Quantitative detection of iodine in the stratosphere

Research Highlight

Iodine could explain the ongoing decline of the lower ozone layer

© Grant Faint/Getty

© Grant Faint/Getty

Ozone pollution at the Earth’s surface could be destroying ozone in the lower reaches of the ozone layer via atmospheric iodine.

The ozone layer shields the Earth from harmful ultraviolet radiation from the Sun. Ozone levels in the upper stratosphere have been recovering since chlorofluorocarbons were banned in 1989, but they have been continuing to drop in the lower stratosphere.

The culprit could be atmospheric iodine, according to airplane measurements by a team that included researchers at the Spanish National Research Council. For the first time, they have quantitatively detected iodine in the lower stratosphere — and at levels that could cause significant destruction of the ozone there.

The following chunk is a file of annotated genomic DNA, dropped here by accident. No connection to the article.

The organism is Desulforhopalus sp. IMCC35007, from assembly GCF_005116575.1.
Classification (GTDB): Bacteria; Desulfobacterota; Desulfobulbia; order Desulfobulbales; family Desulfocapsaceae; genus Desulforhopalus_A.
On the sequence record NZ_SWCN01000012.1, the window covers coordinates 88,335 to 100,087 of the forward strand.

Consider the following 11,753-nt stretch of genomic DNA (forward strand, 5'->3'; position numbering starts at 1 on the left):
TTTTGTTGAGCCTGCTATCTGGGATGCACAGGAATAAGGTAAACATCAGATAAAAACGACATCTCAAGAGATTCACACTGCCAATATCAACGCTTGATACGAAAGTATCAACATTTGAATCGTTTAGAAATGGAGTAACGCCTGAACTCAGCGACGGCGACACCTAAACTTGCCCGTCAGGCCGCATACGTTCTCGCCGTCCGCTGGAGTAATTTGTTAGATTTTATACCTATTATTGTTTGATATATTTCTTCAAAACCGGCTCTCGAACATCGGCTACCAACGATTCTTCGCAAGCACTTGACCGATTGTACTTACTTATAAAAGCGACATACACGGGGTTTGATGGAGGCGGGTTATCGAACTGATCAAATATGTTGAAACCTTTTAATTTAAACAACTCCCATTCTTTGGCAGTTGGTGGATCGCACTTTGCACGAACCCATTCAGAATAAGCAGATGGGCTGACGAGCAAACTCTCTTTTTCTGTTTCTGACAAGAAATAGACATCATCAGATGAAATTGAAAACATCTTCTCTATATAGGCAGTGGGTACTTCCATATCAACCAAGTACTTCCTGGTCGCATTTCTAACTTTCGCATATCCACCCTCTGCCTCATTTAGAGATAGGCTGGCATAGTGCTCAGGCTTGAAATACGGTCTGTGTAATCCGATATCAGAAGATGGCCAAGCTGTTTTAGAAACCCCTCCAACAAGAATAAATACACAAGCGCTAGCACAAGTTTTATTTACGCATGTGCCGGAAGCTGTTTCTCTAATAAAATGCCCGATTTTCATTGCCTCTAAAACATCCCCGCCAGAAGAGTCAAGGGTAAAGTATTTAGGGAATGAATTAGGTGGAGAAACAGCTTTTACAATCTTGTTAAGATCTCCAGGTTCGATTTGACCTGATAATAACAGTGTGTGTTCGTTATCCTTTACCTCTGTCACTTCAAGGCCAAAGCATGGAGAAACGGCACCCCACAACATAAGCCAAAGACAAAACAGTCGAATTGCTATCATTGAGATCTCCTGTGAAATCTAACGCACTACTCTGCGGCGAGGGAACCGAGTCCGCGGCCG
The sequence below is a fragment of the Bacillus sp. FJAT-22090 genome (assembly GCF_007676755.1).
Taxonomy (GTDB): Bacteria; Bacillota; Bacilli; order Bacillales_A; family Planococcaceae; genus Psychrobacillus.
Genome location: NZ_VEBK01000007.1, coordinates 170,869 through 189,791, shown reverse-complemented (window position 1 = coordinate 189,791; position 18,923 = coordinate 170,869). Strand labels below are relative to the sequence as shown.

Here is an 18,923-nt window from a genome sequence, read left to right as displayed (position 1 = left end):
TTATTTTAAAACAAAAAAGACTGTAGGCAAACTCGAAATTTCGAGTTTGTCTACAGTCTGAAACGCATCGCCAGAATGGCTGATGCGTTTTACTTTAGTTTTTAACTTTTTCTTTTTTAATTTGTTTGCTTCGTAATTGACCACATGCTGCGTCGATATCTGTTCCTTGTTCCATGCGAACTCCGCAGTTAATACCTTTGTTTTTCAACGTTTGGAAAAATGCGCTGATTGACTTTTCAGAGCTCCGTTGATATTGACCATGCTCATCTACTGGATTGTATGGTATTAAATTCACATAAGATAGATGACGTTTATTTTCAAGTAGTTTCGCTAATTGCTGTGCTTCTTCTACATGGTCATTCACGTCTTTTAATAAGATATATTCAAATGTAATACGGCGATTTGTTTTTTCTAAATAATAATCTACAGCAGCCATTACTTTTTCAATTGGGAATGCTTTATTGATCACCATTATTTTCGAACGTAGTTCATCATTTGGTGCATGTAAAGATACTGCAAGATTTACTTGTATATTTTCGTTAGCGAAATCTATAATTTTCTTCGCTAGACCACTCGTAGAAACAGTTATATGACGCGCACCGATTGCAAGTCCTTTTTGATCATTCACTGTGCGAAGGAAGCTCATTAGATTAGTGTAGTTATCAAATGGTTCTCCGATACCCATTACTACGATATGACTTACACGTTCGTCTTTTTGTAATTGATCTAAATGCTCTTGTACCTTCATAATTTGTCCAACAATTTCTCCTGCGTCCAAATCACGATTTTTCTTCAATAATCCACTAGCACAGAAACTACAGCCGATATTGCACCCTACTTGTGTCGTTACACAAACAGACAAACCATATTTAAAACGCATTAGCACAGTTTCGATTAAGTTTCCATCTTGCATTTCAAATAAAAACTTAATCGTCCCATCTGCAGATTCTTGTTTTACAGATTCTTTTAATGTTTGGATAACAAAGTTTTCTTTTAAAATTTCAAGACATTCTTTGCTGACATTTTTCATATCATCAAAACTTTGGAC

Ironically, ozone production at ground level could be responsible for the destruction of ozone in the lower stratosphere since it can release iodine from the oceans.


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  1. PNAS 117, 1860–1866 (2020). doi: 10.1073/pnas.1916828117
Institutions Share
Department of Chemistry, CU-Boulder, United States of America (USA) 0.32
Cooperative Institute for Research in Environmental Sciences (CIRES), United States of America (USA) 0.25
Atmospheric Chemistry Observations and Modeling Laboratory (ACOM), NCAR, United States of America (USA) 0.21
Department of Atmospheric Chemistry and Climate (QAC), IQFR CSIC, Spain 0.18
Instituto Interdisciplinario de Ciencias Básicas (ICB), Argentina 0.04

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